Time ago, a group from Ratanakiri province asked Don Bosco to open a youth centre in that northern region of Cambodia, among indigenous communities. With few Salesians, it has been difficult to realize, but Don Bosco never forgets an invitation, especially if it is about youth. 

Every year, youth from Ratanakiri province receive the technical schools promotions to engage and travel several kilometers away from their ancestral lands to study. Many of them have already join technical skills at Don Bosco Phnom Penh, Kep and Sihanoukville. In 2016, 11 boys and 1 girl from the Jarai people joint the Don Bosco Brother Sun Children Program at Don Bosco Kep, 700 kilometers away from their Bokeo District. The experience with them at the residence lasted two years, but being a teenager far from mom and dad and their ancestral traditions, was a real challenge. In 2018 they returned home. 

The Sun Program did not forget the Jarai children and continue since then supporting their studies now in their own province. It is a Salesian Oratory led directly by the Holy Spirit, where the same children are the animators, keeping online contact with Don Bosco Kep, applying what they saw and learned in two years of experience at the children residence. 

The pandemic affected very much a region made of several indigenous groups at the north of Cambodia, near the three borders with Vietnam, Laos and Thailand. It is like the “Amazons” of Cambodia, enduring similar situations of what the Amazon´s Synod describes. When indigenous groups are cut from their natural and traditions resources to give way to huge plantations that they do not own, the danger is hunger, lack of opportunities and discrimination.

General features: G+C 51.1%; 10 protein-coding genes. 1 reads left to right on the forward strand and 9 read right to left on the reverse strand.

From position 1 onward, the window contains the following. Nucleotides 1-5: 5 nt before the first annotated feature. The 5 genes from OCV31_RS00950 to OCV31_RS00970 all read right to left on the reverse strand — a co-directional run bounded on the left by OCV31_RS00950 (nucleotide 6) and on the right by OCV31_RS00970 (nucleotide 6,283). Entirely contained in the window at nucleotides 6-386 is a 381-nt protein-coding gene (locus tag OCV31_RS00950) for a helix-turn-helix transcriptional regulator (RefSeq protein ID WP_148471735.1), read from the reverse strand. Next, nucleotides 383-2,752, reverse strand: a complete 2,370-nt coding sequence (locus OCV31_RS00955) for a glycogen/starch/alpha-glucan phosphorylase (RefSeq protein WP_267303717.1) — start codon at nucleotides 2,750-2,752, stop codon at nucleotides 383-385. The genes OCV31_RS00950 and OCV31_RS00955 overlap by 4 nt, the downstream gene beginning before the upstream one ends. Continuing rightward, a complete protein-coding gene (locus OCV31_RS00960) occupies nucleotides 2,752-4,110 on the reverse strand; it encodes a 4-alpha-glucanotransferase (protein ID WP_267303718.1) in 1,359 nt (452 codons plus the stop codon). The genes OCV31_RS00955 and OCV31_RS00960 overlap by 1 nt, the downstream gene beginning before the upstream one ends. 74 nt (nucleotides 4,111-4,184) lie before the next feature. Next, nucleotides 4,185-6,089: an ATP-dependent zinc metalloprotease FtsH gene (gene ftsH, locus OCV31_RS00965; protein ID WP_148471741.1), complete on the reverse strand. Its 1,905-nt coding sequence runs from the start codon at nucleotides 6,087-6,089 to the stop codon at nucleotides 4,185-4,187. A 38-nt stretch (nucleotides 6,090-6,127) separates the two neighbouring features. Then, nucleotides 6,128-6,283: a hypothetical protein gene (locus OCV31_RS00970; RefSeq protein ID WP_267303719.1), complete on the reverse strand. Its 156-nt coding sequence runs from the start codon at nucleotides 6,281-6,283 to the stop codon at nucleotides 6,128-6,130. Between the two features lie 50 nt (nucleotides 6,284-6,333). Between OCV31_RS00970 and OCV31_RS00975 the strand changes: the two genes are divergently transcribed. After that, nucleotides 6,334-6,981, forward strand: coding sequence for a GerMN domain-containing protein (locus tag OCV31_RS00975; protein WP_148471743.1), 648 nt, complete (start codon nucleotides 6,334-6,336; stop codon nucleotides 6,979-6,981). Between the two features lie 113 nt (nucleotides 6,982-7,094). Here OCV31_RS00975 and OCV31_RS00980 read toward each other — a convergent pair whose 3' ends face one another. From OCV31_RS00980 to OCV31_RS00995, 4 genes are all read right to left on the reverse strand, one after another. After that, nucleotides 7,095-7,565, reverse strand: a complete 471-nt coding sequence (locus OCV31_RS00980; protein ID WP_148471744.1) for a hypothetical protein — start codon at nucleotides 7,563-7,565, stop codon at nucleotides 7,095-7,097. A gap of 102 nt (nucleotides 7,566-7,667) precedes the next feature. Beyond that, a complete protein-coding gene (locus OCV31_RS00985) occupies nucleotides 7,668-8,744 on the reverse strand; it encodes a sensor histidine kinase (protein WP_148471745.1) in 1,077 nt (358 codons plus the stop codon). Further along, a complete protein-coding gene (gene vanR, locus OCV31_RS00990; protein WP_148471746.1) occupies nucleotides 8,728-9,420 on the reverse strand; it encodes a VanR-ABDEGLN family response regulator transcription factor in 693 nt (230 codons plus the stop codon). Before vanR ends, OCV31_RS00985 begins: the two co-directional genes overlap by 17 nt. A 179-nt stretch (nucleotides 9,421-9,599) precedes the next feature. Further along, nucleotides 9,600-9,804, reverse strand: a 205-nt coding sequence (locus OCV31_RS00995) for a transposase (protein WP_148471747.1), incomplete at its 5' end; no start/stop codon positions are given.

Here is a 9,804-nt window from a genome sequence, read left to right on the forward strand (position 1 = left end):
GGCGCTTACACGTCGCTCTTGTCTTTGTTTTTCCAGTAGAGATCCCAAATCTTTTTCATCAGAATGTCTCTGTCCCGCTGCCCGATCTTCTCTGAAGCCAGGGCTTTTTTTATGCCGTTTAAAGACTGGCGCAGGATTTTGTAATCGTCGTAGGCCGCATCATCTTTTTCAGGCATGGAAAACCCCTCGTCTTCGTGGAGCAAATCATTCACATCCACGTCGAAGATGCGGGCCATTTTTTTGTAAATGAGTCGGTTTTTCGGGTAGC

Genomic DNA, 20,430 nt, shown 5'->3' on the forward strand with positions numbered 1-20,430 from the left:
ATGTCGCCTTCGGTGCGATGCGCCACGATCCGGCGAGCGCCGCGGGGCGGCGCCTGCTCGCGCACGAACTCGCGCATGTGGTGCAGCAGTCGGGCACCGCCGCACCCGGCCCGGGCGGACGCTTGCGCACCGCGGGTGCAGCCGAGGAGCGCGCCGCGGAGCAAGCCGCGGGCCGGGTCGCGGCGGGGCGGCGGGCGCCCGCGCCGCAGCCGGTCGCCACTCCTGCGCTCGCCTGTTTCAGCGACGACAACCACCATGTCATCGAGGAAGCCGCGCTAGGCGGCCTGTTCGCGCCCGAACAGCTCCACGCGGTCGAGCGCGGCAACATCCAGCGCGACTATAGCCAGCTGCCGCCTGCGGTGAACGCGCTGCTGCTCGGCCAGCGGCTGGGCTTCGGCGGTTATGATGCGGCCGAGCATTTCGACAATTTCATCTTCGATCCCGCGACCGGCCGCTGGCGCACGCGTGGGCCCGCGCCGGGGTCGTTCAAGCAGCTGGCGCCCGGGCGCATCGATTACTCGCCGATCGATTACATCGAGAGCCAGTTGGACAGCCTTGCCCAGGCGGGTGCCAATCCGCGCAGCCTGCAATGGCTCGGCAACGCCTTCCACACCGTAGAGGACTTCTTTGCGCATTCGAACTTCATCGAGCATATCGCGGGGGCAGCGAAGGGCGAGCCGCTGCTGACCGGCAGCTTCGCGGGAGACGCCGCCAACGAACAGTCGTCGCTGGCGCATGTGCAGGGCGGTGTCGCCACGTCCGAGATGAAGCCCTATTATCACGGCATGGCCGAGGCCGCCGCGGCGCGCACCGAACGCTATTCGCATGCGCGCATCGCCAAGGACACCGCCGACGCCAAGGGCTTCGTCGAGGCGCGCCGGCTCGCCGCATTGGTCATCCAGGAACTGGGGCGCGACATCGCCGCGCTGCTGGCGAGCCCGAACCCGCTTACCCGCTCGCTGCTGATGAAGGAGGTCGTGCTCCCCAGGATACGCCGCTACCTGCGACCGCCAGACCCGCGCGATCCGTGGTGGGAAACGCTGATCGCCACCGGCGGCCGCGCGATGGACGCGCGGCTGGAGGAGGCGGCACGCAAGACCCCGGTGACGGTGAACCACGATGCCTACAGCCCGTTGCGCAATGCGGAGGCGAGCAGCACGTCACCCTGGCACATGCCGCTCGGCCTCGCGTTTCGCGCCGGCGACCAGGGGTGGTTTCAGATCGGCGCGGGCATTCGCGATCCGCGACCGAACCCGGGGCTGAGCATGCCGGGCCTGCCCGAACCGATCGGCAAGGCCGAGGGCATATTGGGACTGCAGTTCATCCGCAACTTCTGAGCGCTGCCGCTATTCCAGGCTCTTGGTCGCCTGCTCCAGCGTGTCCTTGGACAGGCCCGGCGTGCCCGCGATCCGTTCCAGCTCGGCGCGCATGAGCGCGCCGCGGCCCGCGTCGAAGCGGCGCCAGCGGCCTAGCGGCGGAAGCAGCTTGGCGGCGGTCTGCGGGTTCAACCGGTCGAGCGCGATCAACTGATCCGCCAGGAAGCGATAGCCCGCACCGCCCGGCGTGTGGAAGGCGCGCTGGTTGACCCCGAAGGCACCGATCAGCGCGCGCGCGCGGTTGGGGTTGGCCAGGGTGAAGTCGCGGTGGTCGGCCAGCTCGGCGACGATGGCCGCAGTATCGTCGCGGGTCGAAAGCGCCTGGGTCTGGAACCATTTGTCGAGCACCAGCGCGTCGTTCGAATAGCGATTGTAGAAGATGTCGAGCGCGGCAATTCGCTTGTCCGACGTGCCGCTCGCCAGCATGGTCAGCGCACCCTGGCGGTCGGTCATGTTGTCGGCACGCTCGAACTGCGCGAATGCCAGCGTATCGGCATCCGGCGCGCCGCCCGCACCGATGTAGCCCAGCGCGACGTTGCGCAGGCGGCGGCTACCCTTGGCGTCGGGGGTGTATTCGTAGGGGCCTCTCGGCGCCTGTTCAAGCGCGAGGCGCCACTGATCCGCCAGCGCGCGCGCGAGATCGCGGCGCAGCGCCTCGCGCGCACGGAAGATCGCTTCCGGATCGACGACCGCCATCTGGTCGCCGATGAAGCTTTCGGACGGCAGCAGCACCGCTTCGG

During this time of pandemic and through the Don Bosco Kep Children Fund and the Brother Sun Program, the team has followed the situation of the Jarai children, sending support and encouraging them to continue at school – mostly online during this time, since there is always the risk that they abandoned education in order to work in anything. 

Last August there was a football championship among four Jarai villages of Bokeo District. The plan for one Salesian and some teachers from Don Bosco Kep to travel to Bokeo for the championship was no possible due to the pandemic and heavy raining. But it was the time to show that youth can become leaders anytime, especially if they got a good experience. The same Jarai Brother Sun boys prepared, invited and realised the football activity, meeting more than 100 indigenous boys from their region, distributing the Don Bosco brochures to 12th grade students and package of food for their families in the name of their Puk Bosco.

The spirit of the Amazon´s Synod is spreading everywhere in the planet, especially in what has to see with the evangelization and accompaniment of indigenous communities. The need to protect the indigenous roots, traditions and wisdom is a part of what the Salesians can do along with the preventive system.  

An ONLINE ORATORY: The Jarai children set the “Youth of Chrong Village” to keep in touch with their Jarai same generation and with Don Bosco Kep, their other home, although 700 kilometers south.

The Jarai children are the responsible to share the brochures of Don Bosco, inviting youth of 12th grade to join the technical skills. Since 2015 more than 100 indigenous youth from Ratanakiri, including Jarai, Kreng and Tampung, are now Don Bosco past pupils working mostly in their own region, as Don Bosco encouraged them to do so in order to keep their communities, traditions and languages alive. 

Two of our “Salesians in site”… Two Brother Sun boys who have been at Don Bosco Kep for two years, are now the leaders of the Online Oratory.

Members of the Jarai Don Bosco Brother Sun group at the Chrong Village local school.

The beginning of the Don Bosco Brother Sun Children in 2016 supported by Kindermissionwerk of Achen, Germany. It includes to support vulnerable rural and indigenous children of Cambodia. 

During the visit of the Rector Major to Cambodia on March 2017, a Jarai boy and a Khmer girl greeted him at the Don Bosco Birth House Monument in Kep. Now both of them are young people who continue their studies: the girl in Kep and the boy in Ratanakiri.

Hea Sen, the same kid at the photo with the Rector Major, dreams with a better future for his Jarai community in Ratanakiri.

thank for: https://www.bosco.link/index.php?mid=My_news&document_srl=63173